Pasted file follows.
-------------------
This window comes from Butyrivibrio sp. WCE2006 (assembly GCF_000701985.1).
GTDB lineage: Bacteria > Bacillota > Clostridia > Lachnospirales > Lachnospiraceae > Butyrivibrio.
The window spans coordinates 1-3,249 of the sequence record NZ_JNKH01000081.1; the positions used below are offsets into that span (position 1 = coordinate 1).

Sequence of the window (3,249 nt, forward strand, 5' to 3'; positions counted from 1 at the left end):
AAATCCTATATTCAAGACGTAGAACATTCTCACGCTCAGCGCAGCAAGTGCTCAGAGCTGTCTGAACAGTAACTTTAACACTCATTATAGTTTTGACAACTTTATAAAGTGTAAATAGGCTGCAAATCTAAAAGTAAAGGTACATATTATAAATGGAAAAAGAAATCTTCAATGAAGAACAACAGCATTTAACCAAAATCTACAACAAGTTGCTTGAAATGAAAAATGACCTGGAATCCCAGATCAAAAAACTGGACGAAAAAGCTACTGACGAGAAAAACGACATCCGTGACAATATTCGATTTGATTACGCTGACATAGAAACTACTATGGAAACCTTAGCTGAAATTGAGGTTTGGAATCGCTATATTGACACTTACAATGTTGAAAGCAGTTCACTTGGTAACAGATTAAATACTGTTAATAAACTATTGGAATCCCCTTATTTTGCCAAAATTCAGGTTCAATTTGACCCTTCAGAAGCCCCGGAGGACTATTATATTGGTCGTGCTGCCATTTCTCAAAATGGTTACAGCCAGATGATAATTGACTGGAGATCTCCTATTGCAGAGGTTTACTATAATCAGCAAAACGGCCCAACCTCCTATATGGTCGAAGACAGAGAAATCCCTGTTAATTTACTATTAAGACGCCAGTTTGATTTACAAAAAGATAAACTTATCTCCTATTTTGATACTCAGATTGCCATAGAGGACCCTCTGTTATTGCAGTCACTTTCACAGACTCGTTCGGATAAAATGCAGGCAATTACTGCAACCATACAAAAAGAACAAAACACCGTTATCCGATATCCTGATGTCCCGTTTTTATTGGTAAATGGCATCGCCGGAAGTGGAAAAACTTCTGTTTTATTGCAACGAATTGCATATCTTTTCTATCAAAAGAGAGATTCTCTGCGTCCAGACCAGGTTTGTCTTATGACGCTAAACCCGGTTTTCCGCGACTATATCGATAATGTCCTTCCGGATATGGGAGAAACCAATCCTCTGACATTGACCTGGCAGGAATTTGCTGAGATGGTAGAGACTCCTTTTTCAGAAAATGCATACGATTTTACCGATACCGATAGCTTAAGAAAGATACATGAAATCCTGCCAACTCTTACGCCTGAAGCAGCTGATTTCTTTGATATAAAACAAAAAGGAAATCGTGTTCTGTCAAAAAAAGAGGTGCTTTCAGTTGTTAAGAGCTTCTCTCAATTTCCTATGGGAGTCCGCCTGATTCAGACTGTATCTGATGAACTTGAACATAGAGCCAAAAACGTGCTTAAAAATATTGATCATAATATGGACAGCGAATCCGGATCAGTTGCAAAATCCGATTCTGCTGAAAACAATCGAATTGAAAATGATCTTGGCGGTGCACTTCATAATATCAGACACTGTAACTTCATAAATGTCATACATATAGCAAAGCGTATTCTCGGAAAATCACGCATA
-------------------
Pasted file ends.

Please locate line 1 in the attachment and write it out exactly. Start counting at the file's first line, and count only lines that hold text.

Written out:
This window comes from Butyrivibrio sp. WCE2006 (assembly GCF_000701985.1).